The Shifting Beauty Standards in Pageantry

Universal acceptance of diversity is a positive development because as an immensely influential platform, pageantry can now help many girls and young women realise that there is nothing wrong with the way they are.

At first glance, the origins of pageantry seem superficial. When one considers the emphasis on the dazzling gowns, how women strut on the runway, the frozen wide smiles they must wear throughout the competition and the delicate bikini suits they adorn, these features establish it to be an aesthetic challenge.
However, for the past two years, some winners in various pageants have presented a stark difference to what we have long considered to be beauty
From Zozibini Tunzi’s historic Miss Universe victory to Shudufhadzo Musida as the first bald-headed woman to become Miss South Africa and now our own bald-pated Palesa Molefe who wore the crown as Miss Botswana 2021 the other weekend, these women indicate a changing narrative in pageantry as we know it.
They bring forth an assertion that beauty is not limited to a set standard because women who compete can be celebrated for who they are.
Pageants are perceived to be an extension of Eurocentric beauty standards. Throughout the decades, they have received criticism for justifying a particular kind of beauty and excluding diversity. Another common disapproval of the industry is how it sexualises women for the male gazes instead of accommodating women as they are – women who come in different skin tones, body sizes and hair textures. The focus on one’s outer image by the competitions is vilified mainly for the many young girls and women who internalise the way finalists look as an indication of the beauty they must achieve.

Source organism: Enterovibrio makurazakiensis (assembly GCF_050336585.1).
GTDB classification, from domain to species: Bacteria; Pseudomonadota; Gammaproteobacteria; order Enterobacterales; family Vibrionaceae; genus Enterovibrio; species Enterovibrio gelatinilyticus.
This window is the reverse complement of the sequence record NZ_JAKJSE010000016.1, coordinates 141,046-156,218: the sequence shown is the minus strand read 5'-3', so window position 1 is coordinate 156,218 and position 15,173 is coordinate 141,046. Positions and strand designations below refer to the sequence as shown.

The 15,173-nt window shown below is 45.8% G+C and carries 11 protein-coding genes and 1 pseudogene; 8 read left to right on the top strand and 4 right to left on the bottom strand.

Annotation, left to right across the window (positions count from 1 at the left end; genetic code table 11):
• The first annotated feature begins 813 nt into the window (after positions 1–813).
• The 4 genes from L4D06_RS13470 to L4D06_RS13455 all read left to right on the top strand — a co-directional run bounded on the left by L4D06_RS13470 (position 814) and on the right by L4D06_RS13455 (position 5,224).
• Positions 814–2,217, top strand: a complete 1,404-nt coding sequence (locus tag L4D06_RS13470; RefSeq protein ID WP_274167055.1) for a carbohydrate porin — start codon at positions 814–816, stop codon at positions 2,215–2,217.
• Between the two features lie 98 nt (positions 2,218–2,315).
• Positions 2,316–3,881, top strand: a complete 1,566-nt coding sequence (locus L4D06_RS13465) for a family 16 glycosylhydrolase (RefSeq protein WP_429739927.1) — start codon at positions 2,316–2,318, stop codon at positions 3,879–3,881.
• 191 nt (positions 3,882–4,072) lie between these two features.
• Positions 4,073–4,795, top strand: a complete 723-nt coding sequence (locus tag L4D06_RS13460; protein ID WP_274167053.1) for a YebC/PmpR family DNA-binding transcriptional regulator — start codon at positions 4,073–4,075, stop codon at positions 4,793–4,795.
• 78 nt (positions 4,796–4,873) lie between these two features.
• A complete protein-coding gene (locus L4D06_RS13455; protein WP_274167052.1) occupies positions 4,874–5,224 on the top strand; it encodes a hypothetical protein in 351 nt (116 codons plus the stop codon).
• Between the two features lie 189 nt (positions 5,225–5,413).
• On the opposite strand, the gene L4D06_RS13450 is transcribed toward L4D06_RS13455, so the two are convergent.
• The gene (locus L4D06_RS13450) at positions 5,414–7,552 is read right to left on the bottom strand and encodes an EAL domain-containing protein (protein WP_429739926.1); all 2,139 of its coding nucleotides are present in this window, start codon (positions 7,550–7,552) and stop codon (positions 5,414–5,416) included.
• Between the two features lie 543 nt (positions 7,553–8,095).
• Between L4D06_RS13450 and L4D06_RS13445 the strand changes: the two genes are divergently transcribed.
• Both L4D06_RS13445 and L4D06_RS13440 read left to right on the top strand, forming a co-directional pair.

In a study of 131 beauty pageant contestants as shown on “Beauty is as Beauty Does: Body Image and Self-esteem of Pageant Contestants,” 48.5 percent of them reported wanting to be thinner, 57 percent admitted to dieting to try to lose weight at the time, and 26 percent had been told or believed that they had an eating disorder.
It also found that adult women who have competed in beauty pageants numerous times as children were likely to have a high sense of body dissatisfaction and a high risk for eating disorders. However, there are some who argue for the benefit of pageants as a platform that instils self-confidence and affords women the opportunities to advance their careers as well as serve their communities.
With a wider perception on beauty changing in our societies, representation of diversity is becoming popularised in mainstream culture. Says Fashion Stylist and Image Consultant, Tsholo Dikobe: “The beauty standards are changing because there’s self-actualisation happening within society or our community of people. I think it’s mainly because of the global interconnectedness that has happened through the rise of this 4th industrial revolution. Every nation and every race and now celebrates what is theirs and there’s a global merging of acceptance. The story of home seems to authentically be the focal point of every nation now, right down to an individual.”
There’s no denying that diversity is valued in today’s world and beauty contests are also amplifying this direction. This is a positive development, considering that as much as pageantry has its faults in how it has framed beauty, it has grown to become a platform that inspires many young girls worldwide to realise that there is nothing wrong with the way they are.